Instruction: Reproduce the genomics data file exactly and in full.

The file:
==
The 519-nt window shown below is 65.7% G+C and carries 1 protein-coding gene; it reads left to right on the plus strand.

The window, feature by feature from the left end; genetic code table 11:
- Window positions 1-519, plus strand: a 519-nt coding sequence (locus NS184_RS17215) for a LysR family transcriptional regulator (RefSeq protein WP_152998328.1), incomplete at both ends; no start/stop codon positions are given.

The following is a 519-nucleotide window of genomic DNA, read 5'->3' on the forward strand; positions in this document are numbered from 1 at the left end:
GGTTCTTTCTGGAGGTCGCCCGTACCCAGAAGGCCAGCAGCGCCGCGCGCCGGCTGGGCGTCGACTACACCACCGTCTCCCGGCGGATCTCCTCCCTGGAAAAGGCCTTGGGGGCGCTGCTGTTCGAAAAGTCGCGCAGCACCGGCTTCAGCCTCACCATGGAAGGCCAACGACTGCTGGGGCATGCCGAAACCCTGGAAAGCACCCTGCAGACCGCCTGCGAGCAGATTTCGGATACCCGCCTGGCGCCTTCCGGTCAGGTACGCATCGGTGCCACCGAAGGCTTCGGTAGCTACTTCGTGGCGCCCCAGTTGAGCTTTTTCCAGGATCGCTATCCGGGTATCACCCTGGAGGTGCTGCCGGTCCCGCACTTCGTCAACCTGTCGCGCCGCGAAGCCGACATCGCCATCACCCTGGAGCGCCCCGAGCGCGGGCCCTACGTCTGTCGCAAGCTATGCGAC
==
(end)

The 519-nt window shown below is 65.7% G+C and carries 1 protein-coding gene; it reads left to right on the plus strand.

The window, feature by feature from the left end; genetic code table 11:
- Window positions 1-519, plus strand: a 519-nt coding sequence (locus NS184_RS17215) for a LysR family transcriptional regulator (RefSeq protein WP_152998328.1), incomplete at both ends; no start/stop codon positions are given.

The following is a 519-nucleotide window of genomic DNA, read 5'->3' on the forward strand; positions in this document are numbered from 1 at the left end:
GGTTCTTTCTGGAGGTCGCCCGTACCCAGAAGGCCAGCAGCGCCGCGCGCCGGCTGGGCGTCGACTACACCACCGTCTCCCGGCGGATCTCCTCCCTGGAAAAGGCCTTGGGGGCGCTGCTGTTCGAAAAGTCGCGCAGCACCGGCTTCAGCCTCACCATGGAAGGCCAACGACTGCTGGGGCATGCCGAAACCCTGGAAAGCACCCTGCAGACCGCCTGCGAGCAGATTTCGGATACCCGCCTGGCGCCTTCCGGTCAGGTACGCATCGGTGCCACCGAAGGCTTCGGTAGCTACTTCGTGGCGCCCCAGTTGAGCTTTTTCCAGGATCGCTATCCGGGTATCACCCTGGAGGTGCTGCCGGTCCCGCACTTCGTCAACCTGTCGCGCCGCGAAGCCGACATCGCCATCACCCTGGAGCGCCCCGAGCGCGGGCCCTACGTCTGTCGCAAGCTATGCGAC